Even the most casual music fan will be familiar with Manchester’s role in British music history: The Smiths, Joy Division, The Stone Roses – the list goes on – are all synonymous with the city. But on arrival in Manchester you’ll soon realise that the city isn’t one to rest on its laurels and just bang on about its past all the time. Instead, it’s alive with a multitude of mini music scenes and communities, from the electronic and avant-garde to punk and hardcore. Not that it cares much for genre, either.
The independent spirit of Manchester’s music scene is perhaps best encapsulated by Sounds from the Other City festival, which takes place every May Bank Holiday and brings together several of Manchester and Salford’s DIY promoters to programme a madcap day (and night) of music, art and parties. For newcomers to the city, SFTOC offers a snapshot view of the kinds of gigs you can expect here: from bone-crunching drone courtesy of promoters/record labels like Bad Uncle and Golden Lab, to skilled songwriters showcased by stalwart promoters Hey! Manchester via ambient electronica from Gizeh Records and more.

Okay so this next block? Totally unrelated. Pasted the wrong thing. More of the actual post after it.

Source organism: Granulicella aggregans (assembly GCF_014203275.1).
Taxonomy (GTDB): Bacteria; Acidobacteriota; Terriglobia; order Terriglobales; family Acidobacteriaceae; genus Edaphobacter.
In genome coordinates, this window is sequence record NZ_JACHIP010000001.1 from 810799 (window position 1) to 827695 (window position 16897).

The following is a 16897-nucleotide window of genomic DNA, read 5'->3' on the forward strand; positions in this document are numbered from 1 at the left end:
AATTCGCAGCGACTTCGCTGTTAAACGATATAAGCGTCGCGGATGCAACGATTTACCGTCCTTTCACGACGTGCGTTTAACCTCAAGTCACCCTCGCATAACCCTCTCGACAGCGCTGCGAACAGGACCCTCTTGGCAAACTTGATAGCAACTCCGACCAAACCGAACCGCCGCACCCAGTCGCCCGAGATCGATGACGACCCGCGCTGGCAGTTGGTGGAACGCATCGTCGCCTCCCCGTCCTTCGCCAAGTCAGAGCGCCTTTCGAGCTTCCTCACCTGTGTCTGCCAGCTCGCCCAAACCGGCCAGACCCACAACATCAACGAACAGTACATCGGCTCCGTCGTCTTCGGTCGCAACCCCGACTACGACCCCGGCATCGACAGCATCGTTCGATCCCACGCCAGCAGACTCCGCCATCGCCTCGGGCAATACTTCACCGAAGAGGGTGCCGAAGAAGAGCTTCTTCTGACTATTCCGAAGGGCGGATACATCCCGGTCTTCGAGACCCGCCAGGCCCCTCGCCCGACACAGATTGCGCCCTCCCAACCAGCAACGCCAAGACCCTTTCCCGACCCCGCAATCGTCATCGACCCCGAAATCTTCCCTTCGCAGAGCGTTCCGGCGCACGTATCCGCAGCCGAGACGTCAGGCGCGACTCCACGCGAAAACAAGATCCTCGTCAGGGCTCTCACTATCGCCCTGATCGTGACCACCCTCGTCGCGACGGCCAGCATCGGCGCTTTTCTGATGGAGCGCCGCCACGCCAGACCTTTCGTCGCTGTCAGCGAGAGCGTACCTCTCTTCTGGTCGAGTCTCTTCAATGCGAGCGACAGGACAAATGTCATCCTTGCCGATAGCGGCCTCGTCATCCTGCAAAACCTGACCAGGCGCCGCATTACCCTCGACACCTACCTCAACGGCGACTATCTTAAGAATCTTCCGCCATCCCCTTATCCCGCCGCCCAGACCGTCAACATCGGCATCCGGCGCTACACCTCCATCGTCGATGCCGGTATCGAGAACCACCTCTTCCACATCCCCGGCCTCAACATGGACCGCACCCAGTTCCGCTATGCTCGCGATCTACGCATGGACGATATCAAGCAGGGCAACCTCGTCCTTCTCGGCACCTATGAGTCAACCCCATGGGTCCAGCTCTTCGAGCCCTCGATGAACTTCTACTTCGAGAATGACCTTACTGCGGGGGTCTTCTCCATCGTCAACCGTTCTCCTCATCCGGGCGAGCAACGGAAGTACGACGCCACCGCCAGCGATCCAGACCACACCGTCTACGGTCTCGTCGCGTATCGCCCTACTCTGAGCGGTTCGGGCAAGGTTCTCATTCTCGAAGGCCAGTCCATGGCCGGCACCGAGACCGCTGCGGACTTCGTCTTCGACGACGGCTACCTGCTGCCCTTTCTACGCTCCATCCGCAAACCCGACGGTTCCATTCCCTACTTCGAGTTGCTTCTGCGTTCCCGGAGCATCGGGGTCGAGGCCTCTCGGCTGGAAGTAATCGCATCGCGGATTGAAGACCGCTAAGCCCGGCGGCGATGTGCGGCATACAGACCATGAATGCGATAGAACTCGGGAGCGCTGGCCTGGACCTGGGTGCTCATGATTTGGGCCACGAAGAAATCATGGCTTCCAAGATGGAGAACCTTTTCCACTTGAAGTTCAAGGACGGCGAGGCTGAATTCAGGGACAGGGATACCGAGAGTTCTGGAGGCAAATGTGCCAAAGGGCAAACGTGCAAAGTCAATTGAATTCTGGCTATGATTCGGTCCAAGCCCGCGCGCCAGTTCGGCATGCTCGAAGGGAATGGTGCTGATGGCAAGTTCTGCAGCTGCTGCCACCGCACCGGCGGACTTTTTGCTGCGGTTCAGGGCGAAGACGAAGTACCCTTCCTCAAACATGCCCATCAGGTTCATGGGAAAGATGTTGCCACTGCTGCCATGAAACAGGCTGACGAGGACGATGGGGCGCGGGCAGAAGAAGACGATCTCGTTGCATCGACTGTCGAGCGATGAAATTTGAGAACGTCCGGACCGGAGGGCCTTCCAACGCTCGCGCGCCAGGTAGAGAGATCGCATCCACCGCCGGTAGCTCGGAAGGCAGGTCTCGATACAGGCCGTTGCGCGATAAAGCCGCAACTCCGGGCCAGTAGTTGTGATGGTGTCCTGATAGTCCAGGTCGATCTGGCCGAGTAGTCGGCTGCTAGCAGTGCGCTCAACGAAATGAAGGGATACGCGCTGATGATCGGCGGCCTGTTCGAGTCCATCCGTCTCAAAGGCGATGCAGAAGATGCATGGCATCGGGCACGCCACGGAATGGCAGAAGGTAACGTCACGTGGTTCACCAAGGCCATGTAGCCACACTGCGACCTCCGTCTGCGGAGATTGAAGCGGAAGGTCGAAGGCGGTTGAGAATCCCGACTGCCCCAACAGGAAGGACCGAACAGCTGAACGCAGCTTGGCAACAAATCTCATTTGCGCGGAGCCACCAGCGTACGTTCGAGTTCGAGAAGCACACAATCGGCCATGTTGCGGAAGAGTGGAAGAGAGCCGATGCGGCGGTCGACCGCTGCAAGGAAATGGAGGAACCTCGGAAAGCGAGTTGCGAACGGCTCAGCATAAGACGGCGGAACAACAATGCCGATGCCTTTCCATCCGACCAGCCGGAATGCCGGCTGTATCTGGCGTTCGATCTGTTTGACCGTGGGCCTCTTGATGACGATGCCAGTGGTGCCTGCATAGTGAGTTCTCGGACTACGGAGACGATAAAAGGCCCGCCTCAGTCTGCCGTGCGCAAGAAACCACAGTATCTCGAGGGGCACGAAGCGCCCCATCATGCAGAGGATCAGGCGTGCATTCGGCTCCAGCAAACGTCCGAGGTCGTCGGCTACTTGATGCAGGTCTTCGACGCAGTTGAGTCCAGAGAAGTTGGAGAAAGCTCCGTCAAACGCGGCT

When it comes to classical and contemporary music, Manchester occupies a key position on the international map – thanks in part to institutions like the Royal Northern College of Music and Chetham’s School of Music (as well as several high-profile resident orchestras like the Hallé and the BBC Philharmonic), but also to its many contemporary and new music ensembles, like Psappha. The annual FutureEverything festival is a pioneering exploration of the frontiers where tech and digital meet art and sound, now globally recognised having been founded in Manchester 20 years ago. And finally, it’s only a short train ride out of the city to Huddersfield, which every November hosts Huddersfield Contemporary Music Festival, one of Europe’s leading festivals of adventurous music and sonic art.
Whatever you’re in the mood for, you can find a gig or concert to attend with The Skinny.